A green tree frog on a palm frond Frogs are a valuable part of our environment. Frogs and tadpoles are an important link in the food chain of many ecosystems and do a great job in helping control insect pest populations.

It is important you read further information about mosquitoes before making your frog pond.

Building your frog pond

  • First choose a partly shady, part sunny area, but not directly under trees as some tree leaves can be poisonous to amphibians.
  • An artificial frog pond can be created using styrofoam boxes, children’s play pools, old laundry tubs and plastic containers like bins, or by manually digging a hole with gentle slopes and about 50 centimetres deep in at least one spot.
  • Use a sheet of thick, black plastic to line the pond to prevent water from escaping. This type of plastic can be purchased from many pond product suppliers or a hardware store.
  • Plant shrubs and groundcovers around the pond to give frogs a hiding spot from predators and shelter from the wind. Vegetation will also attract insects to your garden for frogs to eat. Use native plant species such as creek mat rush (Lomandra hystrix), common rush (Juncus usitatus), tussock sedge (Carex appressa) and common reed (Phragmites australis) planted close together to help keep cane toads out.
  • Fill the pond with tap water (not from a metal tank) and let it stand for at least a week before introducing frogs or fish.
  • Don’t use pesticides. Avoid invasive water plants like water hyacinth.

How to create a garden attractive to birds

A group of lorikeets eating Birds help cross-pollinate flowers, spread native fruits and seeds across the landscape, control insects and play a major part in the food chain. Birds are attracted to flowers, fruits, seeds, insects and other animals such as snails and lizards.

To attract birds to your garden, use brightly flowering plant species suitable to your area that fruit and seed, attract insects and create good roosting and hiding spots.

Useful tips

  • Select a wide range of plants that flower and fruit at different times of the year to have a constant flush of birdlife.
  • Provide a water source for birds as this encourages them to have a drink or a dip.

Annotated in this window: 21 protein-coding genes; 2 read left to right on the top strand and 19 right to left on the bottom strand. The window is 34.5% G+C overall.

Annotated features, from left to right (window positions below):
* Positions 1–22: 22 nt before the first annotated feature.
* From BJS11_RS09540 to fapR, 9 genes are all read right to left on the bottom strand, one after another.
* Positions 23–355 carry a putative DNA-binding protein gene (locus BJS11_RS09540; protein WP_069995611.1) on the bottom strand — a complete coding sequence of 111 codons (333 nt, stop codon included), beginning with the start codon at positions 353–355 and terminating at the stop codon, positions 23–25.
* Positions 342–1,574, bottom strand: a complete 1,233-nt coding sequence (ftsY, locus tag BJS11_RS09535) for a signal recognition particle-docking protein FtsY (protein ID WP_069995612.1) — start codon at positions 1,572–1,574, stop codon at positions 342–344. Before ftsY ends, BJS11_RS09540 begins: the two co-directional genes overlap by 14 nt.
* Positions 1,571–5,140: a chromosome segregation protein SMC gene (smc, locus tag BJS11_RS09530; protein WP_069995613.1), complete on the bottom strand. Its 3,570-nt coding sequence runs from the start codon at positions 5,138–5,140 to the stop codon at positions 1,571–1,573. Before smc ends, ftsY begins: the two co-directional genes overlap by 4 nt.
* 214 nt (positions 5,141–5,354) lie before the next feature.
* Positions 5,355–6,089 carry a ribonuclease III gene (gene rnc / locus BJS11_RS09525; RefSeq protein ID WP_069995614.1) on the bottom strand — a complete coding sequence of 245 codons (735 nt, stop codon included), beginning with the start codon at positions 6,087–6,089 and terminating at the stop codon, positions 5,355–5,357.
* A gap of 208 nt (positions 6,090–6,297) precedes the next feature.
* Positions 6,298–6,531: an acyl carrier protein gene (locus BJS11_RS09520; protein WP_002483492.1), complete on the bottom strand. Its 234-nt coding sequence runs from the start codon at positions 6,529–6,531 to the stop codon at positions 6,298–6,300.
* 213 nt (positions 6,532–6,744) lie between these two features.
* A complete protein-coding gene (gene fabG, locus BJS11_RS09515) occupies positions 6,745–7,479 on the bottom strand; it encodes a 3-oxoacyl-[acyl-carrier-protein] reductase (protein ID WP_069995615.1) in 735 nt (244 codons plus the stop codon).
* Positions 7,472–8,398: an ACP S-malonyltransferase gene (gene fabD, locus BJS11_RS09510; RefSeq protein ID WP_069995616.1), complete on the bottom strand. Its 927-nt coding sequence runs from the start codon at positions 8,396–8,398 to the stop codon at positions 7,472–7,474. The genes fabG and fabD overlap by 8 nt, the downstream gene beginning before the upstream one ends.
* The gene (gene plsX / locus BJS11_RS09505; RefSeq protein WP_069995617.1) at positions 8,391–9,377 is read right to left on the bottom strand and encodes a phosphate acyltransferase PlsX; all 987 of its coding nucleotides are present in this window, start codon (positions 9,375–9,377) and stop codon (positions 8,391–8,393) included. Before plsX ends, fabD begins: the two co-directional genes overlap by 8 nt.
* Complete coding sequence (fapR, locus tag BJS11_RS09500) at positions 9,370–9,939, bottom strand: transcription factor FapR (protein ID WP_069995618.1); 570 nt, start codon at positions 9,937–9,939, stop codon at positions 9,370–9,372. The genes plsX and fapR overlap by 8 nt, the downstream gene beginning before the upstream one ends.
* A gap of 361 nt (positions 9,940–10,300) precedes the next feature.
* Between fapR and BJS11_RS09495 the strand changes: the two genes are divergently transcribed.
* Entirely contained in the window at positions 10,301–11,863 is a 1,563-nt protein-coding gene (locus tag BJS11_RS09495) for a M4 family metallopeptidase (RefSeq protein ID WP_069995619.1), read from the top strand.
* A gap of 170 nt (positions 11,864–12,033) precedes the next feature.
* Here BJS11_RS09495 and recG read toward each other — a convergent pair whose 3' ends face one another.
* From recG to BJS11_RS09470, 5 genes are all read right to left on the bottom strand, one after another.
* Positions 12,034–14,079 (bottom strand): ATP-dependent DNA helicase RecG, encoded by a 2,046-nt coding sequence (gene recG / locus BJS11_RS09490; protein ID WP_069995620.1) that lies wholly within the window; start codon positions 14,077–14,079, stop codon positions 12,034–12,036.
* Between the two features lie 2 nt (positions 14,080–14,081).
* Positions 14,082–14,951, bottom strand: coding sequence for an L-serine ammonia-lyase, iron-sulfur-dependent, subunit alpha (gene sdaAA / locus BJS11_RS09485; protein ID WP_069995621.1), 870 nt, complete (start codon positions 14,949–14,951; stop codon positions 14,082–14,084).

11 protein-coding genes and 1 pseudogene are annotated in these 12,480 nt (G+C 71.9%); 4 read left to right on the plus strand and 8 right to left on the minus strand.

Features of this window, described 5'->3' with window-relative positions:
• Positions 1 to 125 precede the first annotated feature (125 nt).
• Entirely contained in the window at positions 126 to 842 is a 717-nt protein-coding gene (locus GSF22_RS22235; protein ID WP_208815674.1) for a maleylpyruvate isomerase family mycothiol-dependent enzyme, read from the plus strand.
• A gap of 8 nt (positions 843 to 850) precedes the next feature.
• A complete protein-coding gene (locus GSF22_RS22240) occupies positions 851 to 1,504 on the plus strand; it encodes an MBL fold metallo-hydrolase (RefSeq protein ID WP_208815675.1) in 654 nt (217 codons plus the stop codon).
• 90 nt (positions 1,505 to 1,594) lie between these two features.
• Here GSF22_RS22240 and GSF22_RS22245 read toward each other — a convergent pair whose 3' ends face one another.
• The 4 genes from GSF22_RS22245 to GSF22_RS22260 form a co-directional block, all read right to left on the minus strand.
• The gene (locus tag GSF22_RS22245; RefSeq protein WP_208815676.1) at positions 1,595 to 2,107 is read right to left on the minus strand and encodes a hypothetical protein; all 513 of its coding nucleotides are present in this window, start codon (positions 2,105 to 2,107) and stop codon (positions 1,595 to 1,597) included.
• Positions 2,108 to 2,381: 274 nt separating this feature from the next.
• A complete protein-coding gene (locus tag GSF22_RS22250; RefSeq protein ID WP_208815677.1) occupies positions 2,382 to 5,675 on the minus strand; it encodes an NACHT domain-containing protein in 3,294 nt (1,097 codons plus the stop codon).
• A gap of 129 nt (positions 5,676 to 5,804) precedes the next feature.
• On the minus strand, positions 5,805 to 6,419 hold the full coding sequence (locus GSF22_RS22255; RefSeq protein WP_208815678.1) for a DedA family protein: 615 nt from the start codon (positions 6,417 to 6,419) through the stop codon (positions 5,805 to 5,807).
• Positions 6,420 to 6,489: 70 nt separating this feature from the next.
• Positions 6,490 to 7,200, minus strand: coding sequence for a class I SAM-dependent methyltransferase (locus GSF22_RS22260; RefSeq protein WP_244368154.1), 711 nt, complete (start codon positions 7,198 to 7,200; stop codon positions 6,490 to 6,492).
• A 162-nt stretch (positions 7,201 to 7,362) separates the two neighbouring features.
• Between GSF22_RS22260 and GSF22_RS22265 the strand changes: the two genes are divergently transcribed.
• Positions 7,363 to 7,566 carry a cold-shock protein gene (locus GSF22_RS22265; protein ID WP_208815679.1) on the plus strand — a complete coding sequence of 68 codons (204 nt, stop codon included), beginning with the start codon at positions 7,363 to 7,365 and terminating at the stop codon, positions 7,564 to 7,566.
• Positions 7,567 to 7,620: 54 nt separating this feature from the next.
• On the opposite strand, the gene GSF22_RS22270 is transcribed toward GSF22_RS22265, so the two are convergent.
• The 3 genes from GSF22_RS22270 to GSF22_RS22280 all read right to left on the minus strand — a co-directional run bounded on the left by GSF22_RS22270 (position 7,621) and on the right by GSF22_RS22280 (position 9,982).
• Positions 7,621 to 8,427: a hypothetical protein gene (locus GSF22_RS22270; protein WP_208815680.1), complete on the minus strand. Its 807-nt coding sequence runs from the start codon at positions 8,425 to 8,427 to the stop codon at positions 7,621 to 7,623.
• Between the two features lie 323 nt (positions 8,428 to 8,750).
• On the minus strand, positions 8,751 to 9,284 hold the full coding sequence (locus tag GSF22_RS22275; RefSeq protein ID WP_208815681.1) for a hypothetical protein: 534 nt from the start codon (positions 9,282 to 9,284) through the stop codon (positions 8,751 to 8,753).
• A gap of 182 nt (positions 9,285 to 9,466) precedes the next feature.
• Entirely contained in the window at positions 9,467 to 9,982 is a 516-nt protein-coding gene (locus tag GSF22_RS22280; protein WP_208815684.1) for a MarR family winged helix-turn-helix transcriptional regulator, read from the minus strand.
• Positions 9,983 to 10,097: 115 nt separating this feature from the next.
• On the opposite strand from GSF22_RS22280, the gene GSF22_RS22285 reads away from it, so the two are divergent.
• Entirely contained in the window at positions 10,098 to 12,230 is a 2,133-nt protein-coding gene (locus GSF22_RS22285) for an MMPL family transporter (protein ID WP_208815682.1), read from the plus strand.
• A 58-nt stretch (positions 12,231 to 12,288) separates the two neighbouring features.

• Provide nest boxes as this will encourage the birds to return or even take up residency in your garden. Note that regular maintenance of a nest box may be required to ensure mynas and feral bees do not take up residency.

Larger habitats

A creek surrounded by natural bushland For larger habitat restoration projects, plant species lists can be obtained from the City and expert advice on species selection for acreage properties can be obtained through the Landholder Partnerships Program.

So be adventurous and do some research before buying your plants. If we limit our choice of species to the same small list everyone else is using we reduce diversity and limit the number of native animals likely to adopt our gardens as their home.

Environmental weeds

Environmental weeds are introduced plants that have naturalised and invaded our bushland, beaches and waterways, threatening our natural environment.

What is an environmental weed and how can you help?

Composting green waste

Creating a more sustainable garden and doing your bit for the environment is easy for the keen home gardener. Recycling food scraps and green waste can provide nutrient-rich compost for your garden and keep valuable resources out of landfill. Find out more about green waste recycling.

You can compost:

  • kitchen organics such as fruit and vegetable scraps, coffee grounds, egg shells, tea leaves and tea bags, wilted flowers and pot plants
  • garden organics such as grass cuttings, green leaves, non-toxic weeds without seeds, fruits or tubers
  • animal manure - horse, chicken, cow.

Related information

Jump to key information